Additional Material: 4 Ill.
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  • 6
    ISSN: 0886-1544
    Keywords: gelation ; actin ; filamin ; cytoplasm ; Life and Medical Sciences ; Cell & Developmental Biology
    Source: Wiley InterScience Backfile Collection 1832-2000
    Topics: Biology , Medicine
    Notes: We have compared the meniscus depletion assay and falling ball viscometry, two means of assessing the extent of gelation in actin-based systems using mixtures of actin and the actin-binding protein filamin. We examined the effect of varying the concentrations of actin and filamin in both assays. The interaction of actin and filamin was detected only above a threshold concentration of filamin. This threshold concentration was lower for falling ball viscometry than for the meniscus depletion assay at equal actin concentrations. At constant concentrations of filamin, an increase in actin concentration caused an increase in apparent viscosity measured by the falling ball assay, but a decrease in sedimentability detected by the meniscus depletion assay. The rate of sedimentation of actin was dependent on the molar ratio of actin to filamin. At each molar ratio, the sedimentation of actin was not dependent on the specific concentrations of actin and filamin used. The apparent viscosity was dependent on both the molar ratio and the specific concentrations of actin and filamin. To relate the present results to earlier studies, we examined mixtures of actin and filamin using a macroscopic assay of gelation (tube tipping assay), and polarized light microscopy. The effect of increasing filamin concentration in the four assays was compared at three actin concentrations. Mixtures of actin and filamin whose apparent viscosities were low enough to be estimated by falling ball viscometry were optically isotropic fluids that flowed out of inverted test tubes. Mixtures of actin and filamin in the range of sensitivity of the meniscus depletion assay were either viscous fluids or gels, and were either optically isotropic or anisotropic. Thus, the four assays provide different estimates of gelation. Both the meniscus depletion assay and falling ball viscometry can be used to determine relative gelation activity, but neither can be used as a quantitative assay of gelation.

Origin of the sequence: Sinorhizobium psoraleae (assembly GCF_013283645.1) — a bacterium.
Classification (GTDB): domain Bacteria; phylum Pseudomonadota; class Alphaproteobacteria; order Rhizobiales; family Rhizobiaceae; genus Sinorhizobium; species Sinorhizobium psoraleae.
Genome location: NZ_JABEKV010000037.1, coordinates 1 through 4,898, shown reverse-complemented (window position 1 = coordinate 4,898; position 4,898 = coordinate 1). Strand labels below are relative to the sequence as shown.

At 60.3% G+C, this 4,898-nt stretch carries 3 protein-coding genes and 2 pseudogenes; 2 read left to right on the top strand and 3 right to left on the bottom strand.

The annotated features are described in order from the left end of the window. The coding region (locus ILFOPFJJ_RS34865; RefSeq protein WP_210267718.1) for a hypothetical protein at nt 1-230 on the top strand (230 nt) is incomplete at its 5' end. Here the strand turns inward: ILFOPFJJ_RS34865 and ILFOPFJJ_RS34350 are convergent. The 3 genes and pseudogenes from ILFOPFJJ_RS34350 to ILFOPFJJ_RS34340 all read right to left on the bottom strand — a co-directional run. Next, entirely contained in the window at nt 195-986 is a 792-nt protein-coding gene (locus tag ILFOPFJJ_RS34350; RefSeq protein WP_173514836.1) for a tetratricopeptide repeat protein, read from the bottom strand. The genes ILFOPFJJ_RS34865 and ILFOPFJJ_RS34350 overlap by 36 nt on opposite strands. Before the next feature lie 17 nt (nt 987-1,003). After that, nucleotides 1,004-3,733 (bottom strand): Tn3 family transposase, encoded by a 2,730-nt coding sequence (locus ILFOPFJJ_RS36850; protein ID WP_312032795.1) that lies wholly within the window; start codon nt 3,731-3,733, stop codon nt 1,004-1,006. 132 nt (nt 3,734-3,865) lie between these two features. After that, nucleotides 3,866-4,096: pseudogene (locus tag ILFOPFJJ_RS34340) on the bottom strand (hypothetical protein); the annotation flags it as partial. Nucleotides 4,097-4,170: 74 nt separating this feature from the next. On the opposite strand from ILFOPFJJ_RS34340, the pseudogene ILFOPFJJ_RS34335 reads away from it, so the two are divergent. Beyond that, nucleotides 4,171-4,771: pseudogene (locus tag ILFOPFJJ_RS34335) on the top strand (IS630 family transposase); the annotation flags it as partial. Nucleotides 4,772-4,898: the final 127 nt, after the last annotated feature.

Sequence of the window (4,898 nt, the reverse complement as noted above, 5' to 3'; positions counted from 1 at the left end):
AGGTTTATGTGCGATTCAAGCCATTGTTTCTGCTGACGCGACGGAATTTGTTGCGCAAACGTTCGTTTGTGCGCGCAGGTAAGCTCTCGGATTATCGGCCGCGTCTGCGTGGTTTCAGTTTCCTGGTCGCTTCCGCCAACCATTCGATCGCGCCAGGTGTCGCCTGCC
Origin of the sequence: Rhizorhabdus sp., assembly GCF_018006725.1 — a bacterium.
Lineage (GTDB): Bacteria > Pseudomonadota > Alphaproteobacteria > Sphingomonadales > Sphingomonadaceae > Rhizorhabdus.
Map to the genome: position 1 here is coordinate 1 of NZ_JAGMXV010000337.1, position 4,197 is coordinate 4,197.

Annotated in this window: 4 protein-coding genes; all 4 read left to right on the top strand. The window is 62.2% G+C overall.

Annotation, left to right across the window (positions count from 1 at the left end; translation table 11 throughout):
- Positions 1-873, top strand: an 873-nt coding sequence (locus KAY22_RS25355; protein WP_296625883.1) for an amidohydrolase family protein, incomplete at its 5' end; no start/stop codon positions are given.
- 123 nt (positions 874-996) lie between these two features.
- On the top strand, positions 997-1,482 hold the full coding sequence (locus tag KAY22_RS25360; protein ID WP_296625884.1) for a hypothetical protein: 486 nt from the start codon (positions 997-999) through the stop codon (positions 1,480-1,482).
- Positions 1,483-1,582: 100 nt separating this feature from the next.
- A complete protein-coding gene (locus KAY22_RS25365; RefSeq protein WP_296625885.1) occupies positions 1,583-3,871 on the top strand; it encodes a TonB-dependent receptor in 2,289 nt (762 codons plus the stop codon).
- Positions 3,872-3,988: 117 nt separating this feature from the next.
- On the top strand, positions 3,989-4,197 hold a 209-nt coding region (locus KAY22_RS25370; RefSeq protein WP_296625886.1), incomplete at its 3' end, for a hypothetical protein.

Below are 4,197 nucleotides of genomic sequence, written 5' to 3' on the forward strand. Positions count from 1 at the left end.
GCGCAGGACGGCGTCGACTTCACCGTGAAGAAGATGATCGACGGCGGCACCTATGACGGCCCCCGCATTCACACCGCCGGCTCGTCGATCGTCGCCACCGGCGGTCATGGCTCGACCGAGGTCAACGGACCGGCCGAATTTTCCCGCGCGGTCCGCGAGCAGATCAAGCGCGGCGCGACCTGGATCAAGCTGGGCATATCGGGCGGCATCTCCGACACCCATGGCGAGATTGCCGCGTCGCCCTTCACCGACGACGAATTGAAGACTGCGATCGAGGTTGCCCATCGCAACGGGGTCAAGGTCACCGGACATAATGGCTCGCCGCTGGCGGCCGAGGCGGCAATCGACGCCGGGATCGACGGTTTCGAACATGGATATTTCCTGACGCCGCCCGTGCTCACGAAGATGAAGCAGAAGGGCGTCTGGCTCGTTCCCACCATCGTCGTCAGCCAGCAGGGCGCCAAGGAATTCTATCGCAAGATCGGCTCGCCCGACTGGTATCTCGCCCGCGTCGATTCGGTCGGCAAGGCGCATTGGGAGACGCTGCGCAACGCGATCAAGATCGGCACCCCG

Additional Material: 7 Ill.
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  • 7
    ISSN: 1550-7408
    Source: Blackwell Publishing Journal Backfiles 1879-2005
    Topics: Biology